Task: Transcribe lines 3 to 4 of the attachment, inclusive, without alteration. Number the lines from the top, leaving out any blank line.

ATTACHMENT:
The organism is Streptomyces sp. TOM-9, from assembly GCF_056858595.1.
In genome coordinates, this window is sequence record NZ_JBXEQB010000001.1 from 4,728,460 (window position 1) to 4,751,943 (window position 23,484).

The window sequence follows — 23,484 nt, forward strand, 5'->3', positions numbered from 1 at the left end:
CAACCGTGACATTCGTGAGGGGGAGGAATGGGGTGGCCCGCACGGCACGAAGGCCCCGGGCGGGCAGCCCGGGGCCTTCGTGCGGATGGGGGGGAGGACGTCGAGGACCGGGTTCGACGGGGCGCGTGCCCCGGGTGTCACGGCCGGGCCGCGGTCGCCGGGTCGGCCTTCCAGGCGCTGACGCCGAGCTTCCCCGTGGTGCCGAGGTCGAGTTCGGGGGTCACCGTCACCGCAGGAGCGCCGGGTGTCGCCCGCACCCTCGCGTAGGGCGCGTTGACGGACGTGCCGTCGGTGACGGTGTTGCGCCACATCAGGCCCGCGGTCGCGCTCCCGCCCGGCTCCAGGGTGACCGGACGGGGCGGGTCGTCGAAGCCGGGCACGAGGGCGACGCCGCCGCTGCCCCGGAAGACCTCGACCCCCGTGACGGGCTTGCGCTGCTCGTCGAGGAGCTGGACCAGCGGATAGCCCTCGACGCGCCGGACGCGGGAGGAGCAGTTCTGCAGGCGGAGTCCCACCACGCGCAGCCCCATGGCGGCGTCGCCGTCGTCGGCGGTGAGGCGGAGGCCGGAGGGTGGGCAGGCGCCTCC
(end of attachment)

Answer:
The window sequence follows — 23,484 nt, forward strand, 5'->3', positions numbered from 1 at the left end:
CAACCGTGACATTCGTGAGGGGGAGGAATGGGGTGGCCCGCACGGCACGAAGGCCCCGGGCGGGCAGCCCGGGGCCTTCGTGCGGATGGGGGGGAGGACGTCGAGGACCGGGTTCGACGGGGCGCGTGCCCCGGGTGTCACGGCCGGGCCGCGGTCGCCGGGTCGGCCTTCCAGGCGCTGACGCCGAGCTTCCCCGTGGTGCCGAGGTCGAGTTCGGGGGTCACCGTCACCGCAGGAGCGCCGGGTGTCGCCCGCACCCTCGCGTAGGGCGCGTTGACGGACGTGCCGTCGGTGACGGTGTTGCGCCACATCAGGCCCGCGGTCGCGCTCCCGCCCGGCTCCAGGGTGACCGGACGGGGCGGGTCGTCGAAGCCGGGCACGAGGGCGACGCCGCCGCTGCCCCGGAAGACCTCGACCCCCGTGACGGGCTTGCGCTGCTCGTCGAGGAGCTGGACCAGCGGATAGCCCTCGACGCGCCGGACGCGGGAGGAGCAGTTCTGCAGGCGGAGTCCCACCACGCGCAGCCCCATGGCGGCGTCGCCGTCGTCGGCGGTGAGGCGGAGGCCGGAGGGTGGGCAGGCGCCTCC